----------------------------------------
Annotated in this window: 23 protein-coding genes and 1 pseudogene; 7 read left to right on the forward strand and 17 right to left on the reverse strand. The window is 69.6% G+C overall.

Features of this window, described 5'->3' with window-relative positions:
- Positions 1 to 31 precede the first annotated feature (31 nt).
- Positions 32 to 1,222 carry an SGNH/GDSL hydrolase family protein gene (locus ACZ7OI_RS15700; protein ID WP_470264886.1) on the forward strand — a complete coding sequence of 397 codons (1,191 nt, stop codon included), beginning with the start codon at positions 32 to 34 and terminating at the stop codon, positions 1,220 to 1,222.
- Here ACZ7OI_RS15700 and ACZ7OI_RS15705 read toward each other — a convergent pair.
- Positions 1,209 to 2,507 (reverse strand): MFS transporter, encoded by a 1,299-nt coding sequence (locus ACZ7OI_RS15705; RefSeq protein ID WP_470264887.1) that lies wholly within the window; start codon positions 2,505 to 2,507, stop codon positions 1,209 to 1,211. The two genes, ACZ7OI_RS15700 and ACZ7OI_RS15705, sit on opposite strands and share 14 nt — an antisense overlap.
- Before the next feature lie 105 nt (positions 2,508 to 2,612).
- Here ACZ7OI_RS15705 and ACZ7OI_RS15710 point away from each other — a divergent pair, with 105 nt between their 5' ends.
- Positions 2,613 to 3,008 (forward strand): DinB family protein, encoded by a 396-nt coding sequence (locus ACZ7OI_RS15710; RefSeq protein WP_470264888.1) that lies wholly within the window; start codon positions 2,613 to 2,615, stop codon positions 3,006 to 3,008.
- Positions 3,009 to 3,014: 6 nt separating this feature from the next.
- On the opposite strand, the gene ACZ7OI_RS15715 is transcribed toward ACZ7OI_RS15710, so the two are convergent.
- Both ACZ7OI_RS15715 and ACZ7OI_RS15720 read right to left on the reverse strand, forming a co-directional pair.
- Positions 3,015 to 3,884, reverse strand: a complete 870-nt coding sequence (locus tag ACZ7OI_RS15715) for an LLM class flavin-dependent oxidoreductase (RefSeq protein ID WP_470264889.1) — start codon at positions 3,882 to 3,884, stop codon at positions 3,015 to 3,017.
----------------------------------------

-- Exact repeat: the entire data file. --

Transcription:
Annotated in this window: 23 protein-coding genes and 1 pseudogene; 7 read left to right on the forward strand and 17 right to left on the reverse strand. The window is 69.6% G+C overall.

Features of this window, described 5'->3' with window-relative positions:
- Positions 1 to 31 precede the first annotated feature (31 nt).
- Positions 32 to 1,222 carry an SGNH/GDSL hydrolase family protein gene (locus ACZ7OI_RS15700; protein ID WP_470264886.1) on the forward strand — a complete coding sequence of 397 codons (1,191 nt, stop codon included), beginning with the start codon at positions 32 to 34 and terminating at the stop codon, positions 1,220 to 1,222.
- Here ACZ7OI_RS15700 and ACZ7OI_RS15705 read toward each other — a convergent pair.
- Positions 1,209 to 2,507 (reverse strand): MFS transporter, encoded by a 1,299-nt coding sequence (locus ACZ7OI_RS15705; RefSeq protein ID WP_470264887.1) that lies wholly within the window; start codon positions 2,505 to 2,507, stop codon positions 1,209 to 1,211. The two genes, ACZ7OI_RS15700 and ACZ7OI_RS15705, sit on opposite strands and share 14 nt — an antisense overlap.
- Before the next feature lie 105 nt (positions 2,508 to 2,612).
- Here ACZ7OI_RS15705 and ACZ7OI_RS15710 point away from each other — a divergent pair, with 105 nt between their 5' ends.
- Positions 2,613 to 3,008 (forward strand): DinB family protein, encoded by a 396-nt coding sequence (locus ACZ7OI_RS15710; RefSeq protein WP_470264888.1) that lies wholly within the window; start codon positions 2,613 to 2,615, stop codon positions 3,006 to 3,008.
- Positions 3,009 to 3,014: 6 nt separating this feature from the next.
- On the opposite strand, the gene ACZ7OI_RS15715 is transcribed toward ACZ7OI_RS15710, so the two are convergent.
- Both ACZ7OI_RS15715 and ACZ7OI_RS15720 read right to left on the reverse strand, forming a co-directional pair.
- Positions 3,015 to 3,884, reverse strand: a complete 870-nt coding sequence (locus tag ACZ7OI_RS15715) for an LLM class flavin-dependent oxidoreductase (RefSeq protein ID WP_470264889.1) — start codon at positions 3,882 to 3,884, stop codon at positions 3,015 to 3,017.